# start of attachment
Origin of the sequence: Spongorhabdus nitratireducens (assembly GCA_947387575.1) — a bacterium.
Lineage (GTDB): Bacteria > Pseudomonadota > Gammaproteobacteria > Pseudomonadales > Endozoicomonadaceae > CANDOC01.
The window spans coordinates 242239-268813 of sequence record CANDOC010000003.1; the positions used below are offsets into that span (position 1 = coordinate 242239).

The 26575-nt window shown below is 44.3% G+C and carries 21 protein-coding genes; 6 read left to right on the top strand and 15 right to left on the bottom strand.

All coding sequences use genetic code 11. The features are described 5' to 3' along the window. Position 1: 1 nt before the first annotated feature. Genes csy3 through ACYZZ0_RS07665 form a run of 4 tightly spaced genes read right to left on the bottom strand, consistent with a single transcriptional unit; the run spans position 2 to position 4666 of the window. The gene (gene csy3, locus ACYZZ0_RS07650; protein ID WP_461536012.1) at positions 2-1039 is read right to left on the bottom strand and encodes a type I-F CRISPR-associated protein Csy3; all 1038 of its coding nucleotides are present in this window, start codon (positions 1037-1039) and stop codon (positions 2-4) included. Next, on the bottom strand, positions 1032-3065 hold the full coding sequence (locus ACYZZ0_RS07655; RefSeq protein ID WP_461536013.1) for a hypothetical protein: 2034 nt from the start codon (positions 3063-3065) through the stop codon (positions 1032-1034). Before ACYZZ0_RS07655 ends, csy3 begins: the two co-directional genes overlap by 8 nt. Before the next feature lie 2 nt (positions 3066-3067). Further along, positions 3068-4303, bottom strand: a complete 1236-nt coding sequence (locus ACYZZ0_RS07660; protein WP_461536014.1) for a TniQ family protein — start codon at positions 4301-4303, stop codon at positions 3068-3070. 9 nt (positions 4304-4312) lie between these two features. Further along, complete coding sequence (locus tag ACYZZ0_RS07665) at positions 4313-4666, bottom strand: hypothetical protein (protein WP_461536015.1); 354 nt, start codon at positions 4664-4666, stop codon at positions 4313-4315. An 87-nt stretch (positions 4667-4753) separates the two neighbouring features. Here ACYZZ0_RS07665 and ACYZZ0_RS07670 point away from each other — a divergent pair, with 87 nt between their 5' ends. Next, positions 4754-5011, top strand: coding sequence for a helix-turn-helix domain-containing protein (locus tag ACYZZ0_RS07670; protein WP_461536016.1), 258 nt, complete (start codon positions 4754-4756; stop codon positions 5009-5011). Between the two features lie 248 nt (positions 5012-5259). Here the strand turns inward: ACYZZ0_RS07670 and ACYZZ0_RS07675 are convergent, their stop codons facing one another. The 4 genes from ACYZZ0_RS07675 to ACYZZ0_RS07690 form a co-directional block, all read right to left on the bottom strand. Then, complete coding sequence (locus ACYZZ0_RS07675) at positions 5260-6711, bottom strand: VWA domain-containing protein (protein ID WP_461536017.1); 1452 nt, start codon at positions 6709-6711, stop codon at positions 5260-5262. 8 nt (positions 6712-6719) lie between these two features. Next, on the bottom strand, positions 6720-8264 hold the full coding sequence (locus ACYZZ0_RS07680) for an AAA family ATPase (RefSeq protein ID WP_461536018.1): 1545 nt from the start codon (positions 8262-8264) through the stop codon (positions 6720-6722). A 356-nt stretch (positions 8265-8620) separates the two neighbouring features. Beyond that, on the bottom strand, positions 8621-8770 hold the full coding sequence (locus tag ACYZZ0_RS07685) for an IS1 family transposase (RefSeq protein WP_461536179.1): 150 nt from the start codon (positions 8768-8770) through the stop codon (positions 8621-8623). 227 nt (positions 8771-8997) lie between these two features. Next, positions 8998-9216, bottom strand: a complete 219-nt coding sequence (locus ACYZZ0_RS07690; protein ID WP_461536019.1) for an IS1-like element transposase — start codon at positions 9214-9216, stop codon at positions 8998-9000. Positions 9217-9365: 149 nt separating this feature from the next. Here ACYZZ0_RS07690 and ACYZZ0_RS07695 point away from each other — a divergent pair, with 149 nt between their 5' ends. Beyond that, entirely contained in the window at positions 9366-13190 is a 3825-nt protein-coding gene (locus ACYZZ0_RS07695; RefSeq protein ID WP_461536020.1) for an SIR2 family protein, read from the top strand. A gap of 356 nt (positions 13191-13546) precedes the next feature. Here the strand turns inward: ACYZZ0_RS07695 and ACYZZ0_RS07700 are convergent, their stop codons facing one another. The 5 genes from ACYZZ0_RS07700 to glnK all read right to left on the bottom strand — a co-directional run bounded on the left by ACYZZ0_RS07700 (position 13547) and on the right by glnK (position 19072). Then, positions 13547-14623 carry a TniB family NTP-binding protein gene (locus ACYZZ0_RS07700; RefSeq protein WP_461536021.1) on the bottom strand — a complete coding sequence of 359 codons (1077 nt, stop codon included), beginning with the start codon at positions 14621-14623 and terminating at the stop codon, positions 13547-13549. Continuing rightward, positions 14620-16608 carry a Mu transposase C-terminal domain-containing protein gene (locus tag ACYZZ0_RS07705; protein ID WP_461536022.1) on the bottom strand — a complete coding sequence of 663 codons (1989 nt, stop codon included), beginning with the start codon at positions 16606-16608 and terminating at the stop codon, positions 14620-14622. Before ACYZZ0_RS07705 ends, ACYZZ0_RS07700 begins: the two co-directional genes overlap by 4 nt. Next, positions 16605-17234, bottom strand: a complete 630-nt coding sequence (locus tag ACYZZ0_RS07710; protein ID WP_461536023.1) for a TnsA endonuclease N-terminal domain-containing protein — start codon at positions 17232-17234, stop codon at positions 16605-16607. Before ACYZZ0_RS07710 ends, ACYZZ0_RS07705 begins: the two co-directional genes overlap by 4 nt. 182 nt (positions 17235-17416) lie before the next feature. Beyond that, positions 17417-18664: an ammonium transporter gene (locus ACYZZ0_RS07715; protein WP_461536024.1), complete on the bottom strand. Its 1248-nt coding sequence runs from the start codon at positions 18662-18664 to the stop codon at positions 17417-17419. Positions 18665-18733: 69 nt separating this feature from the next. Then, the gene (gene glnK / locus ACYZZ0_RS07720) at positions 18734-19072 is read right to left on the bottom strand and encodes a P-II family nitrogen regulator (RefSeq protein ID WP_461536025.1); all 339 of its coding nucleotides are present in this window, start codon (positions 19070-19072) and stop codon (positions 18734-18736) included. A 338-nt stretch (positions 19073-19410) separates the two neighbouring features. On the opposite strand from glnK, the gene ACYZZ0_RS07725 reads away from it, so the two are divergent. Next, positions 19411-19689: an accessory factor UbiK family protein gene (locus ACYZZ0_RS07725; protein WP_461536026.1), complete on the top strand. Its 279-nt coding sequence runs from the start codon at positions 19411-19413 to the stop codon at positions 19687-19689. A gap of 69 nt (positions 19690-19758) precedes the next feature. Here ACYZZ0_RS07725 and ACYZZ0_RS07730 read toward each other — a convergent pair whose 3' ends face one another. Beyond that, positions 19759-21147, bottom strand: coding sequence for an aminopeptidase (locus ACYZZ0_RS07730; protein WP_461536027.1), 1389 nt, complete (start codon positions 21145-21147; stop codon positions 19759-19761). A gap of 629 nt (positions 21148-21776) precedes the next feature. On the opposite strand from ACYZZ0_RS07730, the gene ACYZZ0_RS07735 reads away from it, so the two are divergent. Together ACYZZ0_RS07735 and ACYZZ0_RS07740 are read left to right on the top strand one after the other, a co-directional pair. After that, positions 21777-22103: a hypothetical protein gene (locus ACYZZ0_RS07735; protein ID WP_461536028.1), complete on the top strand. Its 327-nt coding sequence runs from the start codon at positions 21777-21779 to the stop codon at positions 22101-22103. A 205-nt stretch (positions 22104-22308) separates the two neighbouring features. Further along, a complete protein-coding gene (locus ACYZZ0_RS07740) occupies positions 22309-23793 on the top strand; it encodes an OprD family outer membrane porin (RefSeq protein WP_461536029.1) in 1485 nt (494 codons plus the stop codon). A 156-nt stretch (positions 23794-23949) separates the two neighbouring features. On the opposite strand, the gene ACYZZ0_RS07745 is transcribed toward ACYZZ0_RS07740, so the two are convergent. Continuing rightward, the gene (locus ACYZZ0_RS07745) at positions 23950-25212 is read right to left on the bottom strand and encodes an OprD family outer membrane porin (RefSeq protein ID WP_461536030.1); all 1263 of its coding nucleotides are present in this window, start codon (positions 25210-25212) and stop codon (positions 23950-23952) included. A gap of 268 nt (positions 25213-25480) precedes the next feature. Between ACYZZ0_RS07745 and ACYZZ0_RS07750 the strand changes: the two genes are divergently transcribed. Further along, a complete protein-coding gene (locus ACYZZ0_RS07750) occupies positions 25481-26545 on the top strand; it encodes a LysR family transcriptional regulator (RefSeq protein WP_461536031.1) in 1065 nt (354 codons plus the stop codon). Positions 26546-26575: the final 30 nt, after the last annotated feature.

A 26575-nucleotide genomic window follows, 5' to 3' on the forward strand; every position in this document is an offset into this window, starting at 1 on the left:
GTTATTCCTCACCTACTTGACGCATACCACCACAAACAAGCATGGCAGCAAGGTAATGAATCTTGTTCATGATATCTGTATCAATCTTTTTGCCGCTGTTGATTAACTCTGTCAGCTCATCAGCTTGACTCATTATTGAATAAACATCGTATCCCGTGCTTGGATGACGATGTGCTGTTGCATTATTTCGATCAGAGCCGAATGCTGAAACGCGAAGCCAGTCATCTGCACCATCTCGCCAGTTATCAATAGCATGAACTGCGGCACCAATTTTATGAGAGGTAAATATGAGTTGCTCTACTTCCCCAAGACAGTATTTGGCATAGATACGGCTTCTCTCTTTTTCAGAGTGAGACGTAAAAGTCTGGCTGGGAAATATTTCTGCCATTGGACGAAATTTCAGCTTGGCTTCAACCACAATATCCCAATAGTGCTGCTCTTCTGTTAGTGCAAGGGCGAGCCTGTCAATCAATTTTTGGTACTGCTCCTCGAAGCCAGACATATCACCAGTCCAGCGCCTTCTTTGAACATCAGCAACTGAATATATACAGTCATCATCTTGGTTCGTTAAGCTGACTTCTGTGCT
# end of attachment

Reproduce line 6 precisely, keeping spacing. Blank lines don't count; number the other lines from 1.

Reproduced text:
A 26575-nucleotide genomic window follows, 5' to 3' on the forward strand; every position in this document is an offset into this window, starting at 1 on the left: